Most of our patients know a thing or two about stress. Whether you’re dealing with chronic stress, or a brief stressful life circumstance, we all encounter it from time to time. Most people associate stress with heart attacks or ulcers, but do you know how stress can affect your oral health?
Stress may negatively affect your oral health in indirect ways. For starters, stress can cause folks to reach for coping strategies that aren’t so good for your teeth (or the rest of your body). Junk food, sweets, cigarettes, or alcohol are just a few examples. When these substances interact with your teeth, they can do a lot of damage in the way of gum disease and tooth decay.
Secondly, when we are stressed, we tend to stop making positive health behaviors a priority. Let’s say you’re in the hospital after a car accident; your brushing and flossing routine will not be forefront on your mind. Even a minor bout of stress from a tough day can have us reaching for our cozy bed and some relieve instead of taking the time to brush first.
And of course, keeping up with routine dental visits may fall completely off our priority list while under stress. This can prevent us from finding the early signs of decay and can cause more pain and stress later on.
How does stress affect our mouths directly?
A lot of people grind their teeth as a physical way to deal with stress. For many, this is a habit that they have developed and may now be doing without even realizing it! Although, clenching or grinding occurs a lot during normal interactions (An exciting TV show, a meeting, homework time with the kids, etc.), clenching or grinding occurs most often while people sleep. Ask a partner or someone who knows you well to tell you if you have this habit.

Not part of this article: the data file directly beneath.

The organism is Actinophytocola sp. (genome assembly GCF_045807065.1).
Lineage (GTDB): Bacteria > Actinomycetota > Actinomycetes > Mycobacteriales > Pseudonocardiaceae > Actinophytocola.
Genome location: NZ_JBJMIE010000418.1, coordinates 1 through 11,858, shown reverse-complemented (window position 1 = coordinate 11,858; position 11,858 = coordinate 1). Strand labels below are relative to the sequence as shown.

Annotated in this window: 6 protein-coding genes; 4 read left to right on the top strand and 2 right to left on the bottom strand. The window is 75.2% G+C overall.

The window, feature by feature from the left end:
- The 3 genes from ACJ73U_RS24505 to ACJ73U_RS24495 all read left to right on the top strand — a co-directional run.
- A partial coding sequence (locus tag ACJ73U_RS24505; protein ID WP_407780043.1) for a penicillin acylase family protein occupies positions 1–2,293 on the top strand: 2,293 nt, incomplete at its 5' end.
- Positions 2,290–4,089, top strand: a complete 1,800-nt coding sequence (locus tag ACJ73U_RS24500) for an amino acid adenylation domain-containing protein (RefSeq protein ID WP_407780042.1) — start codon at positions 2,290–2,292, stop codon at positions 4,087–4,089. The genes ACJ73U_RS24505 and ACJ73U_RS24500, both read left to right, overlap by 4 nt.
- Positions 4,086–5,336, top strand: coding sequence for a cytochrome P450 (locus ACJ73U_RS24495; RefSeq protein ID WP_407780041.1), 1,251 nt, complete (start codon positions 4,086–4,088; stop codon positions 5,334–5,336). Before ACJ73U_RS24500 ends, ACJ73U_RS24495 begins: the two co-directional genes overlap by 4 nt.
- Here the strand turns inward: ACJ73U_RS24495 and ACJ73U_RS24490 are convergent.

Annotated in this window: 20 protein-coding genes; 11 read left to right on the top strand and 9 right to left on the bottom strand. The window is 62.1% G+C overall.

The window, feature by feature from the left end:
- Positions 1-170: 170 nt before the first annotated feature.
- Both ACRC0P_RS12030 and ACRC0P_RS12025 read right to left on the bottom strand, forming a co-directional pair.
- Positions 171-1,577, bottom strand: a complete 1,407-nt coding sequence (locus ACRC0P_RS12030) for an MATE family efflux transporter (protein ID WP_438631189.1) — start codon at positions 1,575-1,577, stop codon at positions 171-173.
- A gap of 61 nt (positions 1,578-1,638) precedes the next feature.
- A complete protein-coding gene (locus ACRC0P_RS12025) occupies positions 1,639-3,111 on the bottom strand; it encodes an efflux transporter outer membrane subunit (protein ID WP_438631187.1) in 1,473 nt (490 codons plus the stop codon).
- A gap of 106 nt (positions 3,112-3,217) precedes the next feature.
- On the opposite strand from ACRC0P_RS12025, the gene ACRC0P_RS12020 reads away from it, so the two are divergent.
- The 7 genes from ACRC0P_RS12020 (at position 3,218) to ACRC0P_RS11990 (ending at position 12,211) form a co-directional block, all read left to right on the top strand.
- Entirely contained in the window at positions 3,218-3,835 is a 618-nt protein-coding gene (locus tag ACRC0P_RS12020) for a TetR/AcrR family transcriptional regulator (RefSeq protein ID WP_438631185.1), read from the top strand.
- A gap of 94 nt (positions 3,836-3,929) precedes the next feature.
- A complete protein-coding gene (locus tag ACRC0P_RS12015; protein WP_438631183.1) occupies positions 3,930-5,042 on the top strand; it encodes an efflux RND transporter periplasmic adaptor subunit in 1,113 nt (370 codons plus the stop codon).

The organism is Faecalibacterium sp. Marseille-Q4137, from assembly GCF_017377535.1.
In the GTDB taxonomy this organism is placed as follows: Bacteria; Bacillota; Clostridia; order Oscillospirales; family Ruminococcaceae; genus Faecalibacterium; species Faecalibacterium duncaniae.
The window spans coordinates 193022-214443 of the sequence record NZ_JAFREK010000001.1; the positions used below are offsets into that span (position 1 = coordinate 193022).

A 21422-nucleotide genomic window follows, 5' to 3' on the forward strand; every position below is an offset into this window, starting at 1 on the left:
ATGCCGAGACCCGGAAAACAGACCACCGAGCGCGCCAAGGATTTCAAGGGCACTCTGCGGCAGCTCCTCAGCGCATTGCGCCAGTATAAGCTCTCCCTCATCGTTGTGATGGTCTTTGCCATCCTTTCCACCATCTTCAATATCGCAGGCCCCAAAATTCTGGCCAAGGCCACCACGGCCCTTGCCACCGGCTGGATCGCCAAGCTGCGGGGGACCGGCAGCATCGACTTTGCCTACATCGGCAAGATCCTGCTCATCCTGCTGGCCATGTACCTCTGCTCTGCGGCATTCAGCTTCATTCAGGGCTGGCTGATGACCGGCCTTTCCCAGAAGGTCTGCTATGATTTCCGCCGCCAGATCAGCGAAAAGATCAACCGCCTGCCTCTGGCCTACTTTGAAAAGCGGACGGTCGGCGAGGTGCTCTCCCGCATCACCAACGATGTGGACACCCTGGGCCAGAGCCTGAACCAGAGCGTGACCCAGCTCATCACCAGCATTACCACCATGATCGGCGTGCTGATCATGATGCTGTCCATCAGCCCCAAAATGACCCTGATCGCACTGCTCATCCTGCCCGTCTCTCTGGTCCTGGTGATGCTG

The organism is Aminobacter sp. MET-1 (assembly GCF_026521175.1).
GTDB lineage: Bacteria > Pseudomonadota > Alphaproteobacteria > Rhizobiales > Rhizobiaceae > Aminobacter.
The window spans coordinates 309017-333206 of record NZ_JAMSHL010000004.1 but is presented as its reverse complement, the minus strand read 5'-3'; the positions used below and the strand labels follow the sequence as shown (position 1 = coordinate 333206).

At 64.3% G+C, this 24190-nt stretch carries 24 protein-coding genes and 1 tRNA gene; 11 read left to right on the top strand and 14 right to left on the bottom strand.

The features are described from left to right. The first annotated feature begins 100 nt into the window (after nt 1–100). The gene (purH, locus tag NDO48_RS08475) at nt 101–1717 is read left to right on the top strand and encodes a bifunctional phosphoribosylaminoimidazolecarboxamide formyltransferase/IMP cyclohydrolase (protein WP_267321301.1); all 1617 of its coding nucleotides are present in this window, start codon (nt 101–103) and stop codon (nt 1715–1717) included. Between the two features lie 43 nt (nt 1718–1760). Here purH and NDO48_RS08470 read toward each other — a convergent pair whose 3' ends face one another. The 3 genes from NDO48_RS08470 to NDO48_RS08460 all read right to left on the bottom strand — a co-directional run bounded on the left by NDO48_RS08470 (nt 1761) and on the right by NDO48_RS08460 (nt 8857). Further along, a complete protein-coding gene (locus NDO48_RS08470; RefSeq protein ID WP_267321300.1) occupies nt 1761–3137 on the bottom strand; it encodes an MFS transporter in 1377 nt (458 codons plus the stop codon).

At Las Vegas Dentistry we offer a couple of different options to protect your teeth if you clench or grind. One of the best options to minimize clenching or grinding is a night guard. Dr. Dhesi has an informative video here about the benefits of night guards.
Also, when we are stressed we have higher levels of stress hormones, such as cortisol and adrenaline, that put our body in a “flight or fight” state. This causes our blood pressure and blood sugar to increase, and our digestive and immune function to decrease. When our immune system isn’t functioning as it should, this can make periodontal disease more likely. It can also slow down the healing of other oral issues or injuries we may have.
What can you do about it?
The best thing you can do to prevent the stress of oral health issues is to maintain good dental hygiene and visit us regularly for routine visits. We want what’s best for you — and that includes a healthy mouth for a lifetime! Call us today 702-870-3818 or click on request an appointment at the top of this page.